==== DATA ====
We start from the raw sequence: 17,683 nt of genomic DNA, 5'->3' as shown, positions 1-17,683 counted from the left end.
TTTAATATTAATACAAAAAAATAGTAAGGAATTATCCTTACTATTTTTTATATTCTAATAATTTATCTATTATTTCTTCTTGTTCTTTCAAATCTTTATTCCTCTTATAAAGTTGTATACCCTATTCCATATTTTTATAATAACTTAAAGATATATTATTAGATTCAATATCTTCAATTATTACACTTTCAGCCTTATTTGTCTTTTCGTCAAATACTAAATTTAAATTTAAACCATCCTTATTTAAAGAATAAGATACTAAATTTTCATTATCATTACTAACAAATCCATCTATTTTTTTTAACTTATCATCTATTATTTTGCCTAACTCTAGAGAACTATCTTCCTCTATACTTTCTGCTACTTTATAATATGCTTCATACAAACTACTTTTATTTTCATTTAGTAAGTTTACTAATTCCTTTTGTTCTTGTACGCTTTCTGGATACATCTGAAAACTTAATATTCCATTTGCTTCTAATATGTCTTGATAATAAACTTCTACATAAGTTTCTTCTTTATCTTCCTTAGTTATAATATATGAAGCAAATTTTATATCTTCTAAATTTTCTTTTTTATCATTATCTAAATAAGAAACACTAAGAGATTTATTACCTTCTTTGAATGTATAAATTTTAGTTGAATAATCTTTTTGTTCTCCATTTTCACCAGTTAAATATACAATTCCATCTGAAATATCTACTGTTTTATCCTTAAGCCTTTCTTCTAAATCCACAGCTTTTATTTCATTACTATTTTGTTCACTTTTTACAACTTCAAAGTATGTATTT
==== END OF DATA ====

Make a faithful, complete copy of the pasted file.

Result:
We start from the raw sequence: 17,683 nt of genomic DNA, 5'->3' as shown, positions 1-17,683 counted from the left end.
TTTAATATTAATACAAAAAAATAGTAAGGAATTATCCTTACTATTTTTTATATTCTAATAATTTATCTATTATTTCTTCTTGTTCTTTCAAATCTTTATTCCTCTTATAAAGTTGTATACCCTATTCCATATTTTTATAATAACTTAAAGATATATTATTAGATTCAATATCTTCAATTATTACACTTTCAGCCTTATTTGTCTTTTCGTCAAATACTAAATTTAAATTTAAACCATCCTTATTTAAAGAATAAGATACTAAATTTTCATTATCATTACTAACAAATCCATCTATTTTTTTTAACTTATCATCTATTATTTTGCCTAACTCTAGAGAACTATCTTCCTCTATACTTTCTGCTACTTTATAATATGCTTCATACAAACTACTTTTATTTTCATTTAGTAAGTTTACTAATTCCTTTTGTTCTTGTACGCTTTCTGGATACATCTGAAAACTTAATATTCCATTTGCTTCTAATATGTCTTGATAATAAACTTCTACATAAGTTTCTTCTTTATCTTCCTTAGTTATAATATATGAAGCAAATTTTATATCTTCTAAATTTTCTTTTTTATCATTATCTAAATAAGAAACACTAAGAGATTTATTACCTTCTTTGAATGTATAAATTTTAGTTGAATAATCTTTTTGTTCTCCATTTTCACCAGTTAAATATACAATTCCATCTGAAATATCTACTGTTTTATCCTTAAGCCTTTCTTCTAAATCCACAGCTTTTATTTCATTACTATTTTGTTCACTTTTTACAACTTCAAAGTATGTATTT